Benjamin Long

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Benjamin Long
Mayor of Dallas, Texas
In office
1868–1870
Preceded by George W. Guess
Succeeded by Henry Ervay
Personal details
Born Benjamin Lang
(1838-03-07)March 7, 1838
Zurich, Switzerland
Died June 23, 1877(1877-06-23) (aged 39)
Dallas, Texas, United States
Resting place Greenwood Cemetery, Dallas, Texas
Nationality Swiss-American
Spouse(s) Eugenia Devleschondere
Children Benjamin Long, Jr., Annie Long, Mary Long, Eugenia Long, Lucia Long
Occupation Grocer

Benjamin Long (March 7, 1838 – June 23, 1877), native of Switzerland, immigrant, grocer, was mayor of Dallas in 1868–1870 and 1872–1874.

Biography[edit]

Benjamin Lang was born March 7, 1838 in Zurich, Switzerland. He married Eugenia De Vleschondere, an immigrant from Belgium, on 25 March 1862 in the home of Jacob Nussbaumer in Dallas, Texas. They had one son and four daughters.[1]

He emigrated as part of the La Reunion Colony, a utopian community. That colony failed in part because most of the settlers were skilled craftsmen rather than farmers. Many of the settlers moved into east Dallas. It was then that he changed the spelling of his name to Long.[2]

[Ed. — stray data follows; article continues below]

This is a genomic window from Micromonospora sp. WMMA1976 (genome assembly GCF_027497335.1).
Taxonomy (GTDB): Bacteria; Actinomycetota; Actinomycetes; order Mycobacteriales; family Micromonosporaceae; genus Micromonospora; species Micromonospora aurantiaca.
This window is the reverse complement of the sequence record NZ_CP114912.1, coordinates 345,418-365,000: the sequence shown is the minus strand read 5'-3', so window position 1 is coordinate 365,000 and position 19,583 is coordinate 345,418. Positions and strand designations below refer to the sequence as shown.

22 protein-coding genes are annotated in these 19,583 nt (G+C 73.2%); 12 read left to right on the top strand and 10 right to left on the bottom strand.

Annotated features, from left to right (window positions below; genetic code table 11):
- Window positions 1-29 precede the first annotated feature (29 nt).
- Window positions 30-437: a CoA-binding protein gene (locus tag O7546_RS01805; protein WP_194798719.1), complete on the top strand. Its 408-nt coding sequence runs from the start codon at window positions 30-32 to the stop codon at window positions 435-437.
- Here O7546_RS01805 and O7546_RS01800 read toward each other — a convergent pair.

During the American Civil War, he supported the Union, but moved to Mexico to avoid becoming involved in the hostilities. Following the Civil War, he was appointed mayor of Dallas by the military government in Austin for the term 1868 - 1870. He became a naturalized citizen in 1869. He resigned as mayor in April 1870 to return to Switzerland where he encouraged immigration to Texas. He was re-elected for a two-year term 1872 - 1874, but was defeated for re-election in 1874.[1][3]

Long provided funds for the right of way for the Texas and Pacific Railway and helped to secure land for the construction of the depot during his second term in office. He also built an artificial recreation lake, Long's Lake.[4] He was a member of the Tannehill Lodge #52 A.F. and A.M.

On June 23, 1877, Benjamin Long was shot by a patron of a Dallas saloon who had not paid his bar bill. He was interred at Greenwood Cemetery, Dallas, Texas.[5]

References[edit]

  1. ^ a b Ohan, Christopher."Ben Long: The Politics of Dallas's Practical Utopian." Legacies. A History Journal for Dallas and North Central Texas, Vol. 14 (Spring 2002), No. 1, p. 4-11.
  2. ^ Proud Heritage II: Pioneer Families of Dallas County. Dallas County Pioneer Association, p. 150 - 151.
  3. ^ 1870 Dallas county, Texas census. NARA Publication M593, Roll 1581, P. 423A
  4. ^ Cook, George. "Hidden in Plain Sight. The Story of Long's Lake." Legacies. A History Journal for Dallas and North Central Texas. Vol. 22 (Spring 2010), p. 4-14
  5. ^ "Murder Rampant." The Dallas Daily Herald. June 24, 1877, p. 1